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Splunk Pivot & Dataset

In this section, we are going to learn about Pivot & Dataset. What is Pivot and how to create Pivot? How do the pivot functions, and what are the attributes associated with it? Also, we are going to learn about the dataset, type of dataset, pivot editor.

Without the Splunk Search Processing Language (SPLTM), the Pivot tool lets us report on a specific data set. First, define a data set we want to say on, and then use a drag-and-drop interface to design and create pivots in the form of tables, maps, and other visualizations that show various aspects of that data.

How do Pivot functions?

Splunk uses data models to define the broad category of event data with which we are working. It then uses hierarchically arranged data model dataset collections to further subdivide the original data set and define the fields on which we want Pivot to return the results. The knowledge managers in our organization, design data models, and their datasets. Hard work is done to help us to concentrate quickly on a particular subset of data from events.

For example, we may have a data model that monitors information from email servers, with data sets representing sent emails and received emails. If we want our sent email to concentrate on trends, pick the data model Email Operation and choose the dataset Emails Sent.

Creating a pivot:

There are two ways to move to the view at Pivots:

  • Via the Datasets page
  • Via the listing page of the data model, through the Settings

The following table describes the steps to create a Pivot

From What to do
Datasets page 1. In the Splunk app goto the Search & Reporting app, open the Datasets listing page.
2. Identify the data model dataset for which we want to create a Pivot.
3. In the Actions column, select Explore then Visualize with Pivot.
4. Click Save As... to save our changes as a report or a dashboard panel or as we want.
Settings > Data Models 1. Select Settings > Data models
2. Search for the data model, and in the Actions column, click on the Pivot.
3. Click a dataset and create the Pivot.
4. Click Save As... to save our changes as a

Thevot in smaller browser windows, the navigation bar of the Se, if we are viewing Pivot in smaller browser windowsarch & Reporting app, will be hidden. Click on the menu icon at the upper right to use the navigation bar. Slides the navigation bar down.

After selecting a dataset, Splunk Web will take us to the Pivot Editor, where we will be able to create a pivot using the fields available. Our Pivot may take a table or chart shape.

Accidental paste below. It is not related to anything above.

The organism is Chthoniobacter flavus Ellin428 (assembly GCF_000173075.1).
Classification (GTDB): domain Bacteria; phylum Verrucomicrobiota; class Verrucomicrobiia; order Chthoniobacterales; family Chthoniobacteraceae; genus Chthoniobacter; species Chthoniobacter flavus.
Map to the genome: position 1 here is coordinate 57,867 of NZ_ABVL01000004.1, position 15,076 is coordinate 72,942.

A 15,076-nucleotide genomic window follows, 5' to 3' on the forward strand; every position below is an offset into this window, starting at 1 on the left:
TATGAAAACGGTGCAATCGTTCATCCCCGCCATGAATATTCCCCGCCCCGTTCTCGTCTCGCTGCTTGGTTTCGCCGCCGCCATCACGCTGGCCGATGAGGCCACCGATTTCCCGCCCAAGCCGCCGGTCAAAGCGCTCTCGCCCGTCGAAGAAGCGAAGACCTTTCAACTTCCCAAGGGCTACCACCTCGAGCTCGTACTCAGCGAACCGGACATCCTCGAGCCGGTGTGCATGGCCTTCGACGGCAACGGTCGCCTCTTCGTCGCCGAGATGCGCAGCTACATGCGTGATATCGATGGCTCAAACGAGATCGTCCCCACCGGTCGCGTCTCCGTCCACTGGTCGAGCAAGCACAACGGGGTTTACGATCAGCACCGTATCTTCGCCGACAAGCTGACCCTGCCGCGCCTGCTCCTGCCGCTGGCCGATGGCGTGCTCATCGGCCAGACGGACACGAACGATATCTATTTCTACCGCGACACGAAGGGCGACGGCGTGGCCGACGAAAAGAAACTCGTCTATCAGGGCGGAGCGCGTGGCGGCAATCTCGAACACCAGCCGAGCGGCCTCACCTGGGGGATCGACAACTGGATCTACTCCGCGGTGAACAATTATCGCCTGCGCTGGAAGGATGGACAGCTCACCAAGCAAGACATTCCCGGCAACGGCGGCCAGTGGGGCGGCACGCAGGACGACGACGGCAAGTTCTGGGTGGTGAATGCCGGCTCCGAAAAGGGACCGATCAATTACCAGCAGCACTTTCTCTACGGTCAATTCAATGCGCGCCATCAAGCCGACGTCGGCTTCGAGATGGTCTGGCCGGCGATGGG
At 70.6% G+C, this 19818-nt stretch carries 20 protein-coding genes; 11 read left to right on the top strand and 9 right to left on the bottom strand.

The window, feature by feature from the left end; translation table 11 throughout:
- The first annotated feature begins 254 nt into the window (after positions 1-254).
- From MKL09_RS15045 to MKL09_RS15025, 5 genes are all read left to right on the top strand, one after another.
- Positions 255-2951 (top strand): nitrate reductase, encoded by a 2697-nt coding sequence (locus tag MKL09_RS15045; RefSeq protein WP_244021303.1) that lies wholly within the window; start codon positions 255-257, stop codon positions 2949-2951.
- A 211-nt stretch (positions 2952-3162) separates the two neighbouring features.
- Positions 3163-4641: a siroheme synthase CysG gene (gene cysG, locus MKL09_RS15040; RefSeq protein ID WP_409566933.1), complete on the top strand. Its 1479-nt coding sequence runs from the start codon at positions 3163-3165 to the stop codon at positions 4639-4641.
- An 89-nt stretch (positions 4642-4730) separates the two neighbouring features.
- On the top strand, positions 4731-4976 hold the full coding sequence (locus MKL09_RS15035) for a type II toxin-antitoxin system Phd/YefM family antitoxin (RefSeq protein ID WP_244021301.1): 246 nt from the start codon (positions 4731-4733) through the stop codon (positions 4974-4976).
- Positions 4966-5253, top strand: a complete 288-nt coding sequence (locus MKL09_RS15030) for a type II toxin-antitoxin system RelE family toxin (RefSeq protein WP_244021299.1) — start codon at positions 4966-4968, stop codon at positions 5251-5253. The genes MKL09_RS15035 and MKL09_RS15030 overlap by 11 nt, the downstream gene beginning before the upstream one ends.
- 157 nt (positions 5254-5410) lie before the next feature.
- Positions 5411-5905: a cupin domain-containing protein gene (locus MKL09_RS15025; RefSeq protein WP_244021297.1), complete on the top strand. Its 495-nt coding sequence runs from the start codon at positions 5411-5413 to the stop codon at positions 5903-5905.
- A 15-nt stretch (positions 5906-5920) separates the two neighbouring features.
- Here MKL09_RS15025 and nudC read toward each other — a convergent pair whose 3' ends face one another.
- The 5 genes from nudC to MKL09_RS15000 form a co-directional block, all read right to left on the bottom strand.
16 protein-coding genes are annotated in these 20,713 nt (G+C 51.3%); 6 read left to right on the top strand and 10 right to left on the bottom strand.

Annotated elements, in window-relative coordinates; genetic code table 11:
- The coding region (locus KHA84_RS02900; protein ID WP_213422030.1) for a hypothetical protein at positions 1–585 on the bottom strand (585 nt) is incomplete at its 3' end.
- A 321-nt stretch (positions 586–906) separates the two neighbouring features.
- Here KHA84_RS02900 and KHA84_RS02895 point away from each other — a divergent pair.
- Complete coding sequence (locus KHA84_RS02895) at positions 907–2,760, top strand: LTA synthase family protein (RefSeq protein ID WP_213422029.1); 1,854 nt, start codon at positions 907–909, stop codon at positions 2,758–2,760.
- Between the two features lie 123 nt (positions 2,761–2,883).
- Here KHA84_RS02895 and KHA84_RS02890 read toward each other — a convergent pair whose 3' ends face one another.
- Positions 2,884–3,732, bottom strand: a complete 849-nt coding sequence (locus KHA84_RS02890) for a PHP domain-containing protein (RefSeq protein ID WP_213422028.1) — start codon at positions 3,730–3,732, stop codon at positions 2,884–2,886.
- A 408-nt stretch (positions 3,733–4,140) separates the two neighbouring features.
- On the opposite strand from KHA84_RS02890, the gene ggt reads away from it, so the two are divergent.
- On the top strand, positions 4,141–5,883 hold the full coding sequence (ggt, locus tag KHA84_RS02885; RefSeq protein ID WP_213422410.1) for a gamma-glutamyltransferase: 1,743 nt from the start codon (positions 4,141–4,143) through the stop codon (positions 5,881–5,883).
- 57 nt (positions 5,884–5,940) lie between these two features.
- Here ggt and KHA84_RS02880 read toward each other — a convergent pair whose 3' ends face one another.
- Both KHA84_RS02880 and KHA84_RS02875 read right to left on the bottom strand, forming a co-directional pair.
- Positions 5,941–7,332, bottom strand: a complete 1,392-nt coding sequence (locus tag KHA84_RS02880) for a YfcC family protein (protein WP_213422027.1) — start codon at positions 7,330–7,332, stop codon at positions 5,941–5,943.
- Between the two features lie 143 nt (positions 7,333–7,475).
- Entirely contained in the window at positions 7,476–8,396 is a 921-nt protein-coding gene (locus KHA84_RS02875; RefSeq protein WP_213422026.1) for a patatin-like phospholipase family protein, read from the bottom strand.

About datasets

The exact composition of a dataset is dictated by the type of dataset we select, and how our data model administrator defined the dataset. There are four types of datasets:

  • Datasets to events represent a series of events. Datasets for the root events are specified by restrictions.
  • Transaction data sets represent transactions ? groups of events that are in some way linked, such as events related to a firewall intrusion accident, or online hotel room reservations by a single client.
  • Search Databases represent inconsistent search results. Search datasets are usually described by searches using transforming or streaming commands to return results in a table format, and the results of those searches are stored.
  • We can add the child datasets to any dataset. They reflect a dataset sub-set adopted by their parent dataset. We will want to base a pivot on a child dataset because it reflects a specific piece of data ? exactly the chunk in which we need to work with a particular study.

Dataset constraints and fields

Constraints are simple searches which define the data set defined by a dataset. They are used to describe the dataset they serve by root event datasets and all the child datasets. All child data sets inherit limitations from their parent datasets, and have their new restriction. This additional restriction ensures that each of them inherits a subset of the data set for their parent dataset.

We might, for example, have a root event dataset called "Error events," where the constraint is simply an error. This dataset would theoretically contain all events that involve the string "error" in our system; it would return the same events as an "error" search.

Most event datasets have more complex, but still not by much, constraints. For example, the sample data model in the "Splunk's Internal Server Logs" contains a child event dataset called "Search Load-Users." This includes events that monitor the number of users running simultaneous searches. The constraints inherited from this dataset boil down to the following search:

index=_internal source=*metrics_log*